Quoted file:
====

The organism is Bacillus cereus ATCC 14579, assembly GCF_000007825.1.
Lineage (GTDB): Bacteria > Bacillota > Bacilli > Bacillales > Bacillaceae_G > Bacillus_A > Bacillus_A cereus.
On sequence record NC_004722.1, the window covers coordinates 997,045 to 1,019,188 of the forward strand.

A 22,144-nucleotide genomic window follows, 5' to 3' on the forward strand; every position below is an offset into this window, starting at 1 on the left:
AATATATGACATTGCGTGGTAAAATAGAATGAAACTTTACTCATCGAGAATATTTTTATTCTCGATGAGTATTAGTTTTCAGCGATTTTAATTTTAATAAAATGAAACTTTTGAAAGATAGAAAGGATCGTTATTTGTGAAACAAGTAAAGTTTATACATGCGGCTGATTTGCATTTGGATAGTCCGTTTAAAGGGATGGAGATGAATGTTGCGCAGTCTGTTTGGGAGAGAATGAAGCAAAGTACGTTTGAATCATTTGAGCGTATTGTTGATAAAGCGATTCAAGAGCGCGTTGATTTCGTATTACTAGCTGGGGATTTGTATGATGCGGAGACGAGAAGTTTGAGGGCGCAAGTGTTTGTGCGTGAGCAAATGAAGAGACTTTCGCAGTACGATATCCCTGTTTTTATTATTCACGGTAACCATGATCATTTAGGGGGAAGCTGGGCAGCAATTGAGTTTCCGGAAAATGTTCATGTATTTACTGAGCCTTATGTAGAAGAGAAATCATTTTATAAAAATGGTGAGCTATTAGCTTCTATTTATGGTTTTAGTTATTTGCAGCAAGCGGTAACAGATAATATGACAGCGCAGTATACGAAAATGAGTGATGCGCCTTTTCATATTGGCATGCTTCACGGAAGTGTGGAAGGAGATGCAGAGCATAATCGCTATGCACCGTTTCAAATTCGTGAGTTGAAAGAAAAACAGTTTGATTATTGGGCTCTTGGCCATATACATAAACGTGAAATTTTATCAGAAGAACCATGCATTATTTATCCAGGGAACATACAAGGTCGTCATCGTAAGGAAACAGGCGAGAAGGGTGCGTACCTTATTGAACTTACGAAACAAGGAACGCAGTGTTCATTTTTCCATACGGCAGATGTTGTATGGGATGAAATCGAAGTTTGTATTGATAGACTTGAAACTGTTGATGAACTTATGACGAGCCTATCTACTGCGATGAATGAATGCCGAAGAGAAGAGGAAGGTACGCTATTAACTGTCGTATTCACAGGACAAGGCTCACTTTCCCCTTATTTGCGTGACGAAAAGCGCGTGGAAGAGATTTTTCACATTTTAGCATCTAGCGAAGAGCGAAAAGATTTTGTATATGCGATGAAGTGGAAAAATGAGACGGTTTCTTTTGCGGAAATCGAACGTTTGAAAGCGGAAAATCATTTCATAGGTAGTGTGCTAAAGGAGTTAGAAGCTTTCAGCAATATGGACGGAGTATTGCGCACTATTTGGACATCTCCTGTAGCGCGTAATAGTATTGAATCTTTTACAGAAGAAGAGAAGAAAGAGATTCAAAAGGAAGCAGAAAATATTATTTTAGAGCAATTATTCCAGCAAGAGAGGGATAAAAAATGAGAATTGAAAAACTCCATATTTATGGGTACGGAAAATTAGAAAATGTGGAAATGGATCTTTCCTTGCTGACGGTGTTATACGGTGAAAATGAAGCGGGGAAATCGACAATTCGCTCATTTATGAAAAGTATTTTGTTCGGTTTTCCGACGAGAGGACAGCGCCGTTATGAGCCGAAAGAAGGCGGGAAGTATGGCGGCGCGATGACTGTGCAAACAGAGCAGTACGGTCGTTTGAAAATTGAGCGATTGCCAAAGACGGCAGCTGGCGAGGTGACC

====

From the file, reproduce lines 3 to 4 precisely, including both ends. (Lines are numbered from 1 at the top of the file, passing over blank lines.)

On sequence record NC_004722.1, the window covers coordinates 997,045 to 1,019,188 of the forward strand.

A 22,144-nucleotide genomic window follows, 5' to 3' on the forward strand; every position below is an offset into this window, starting at 1 on the left: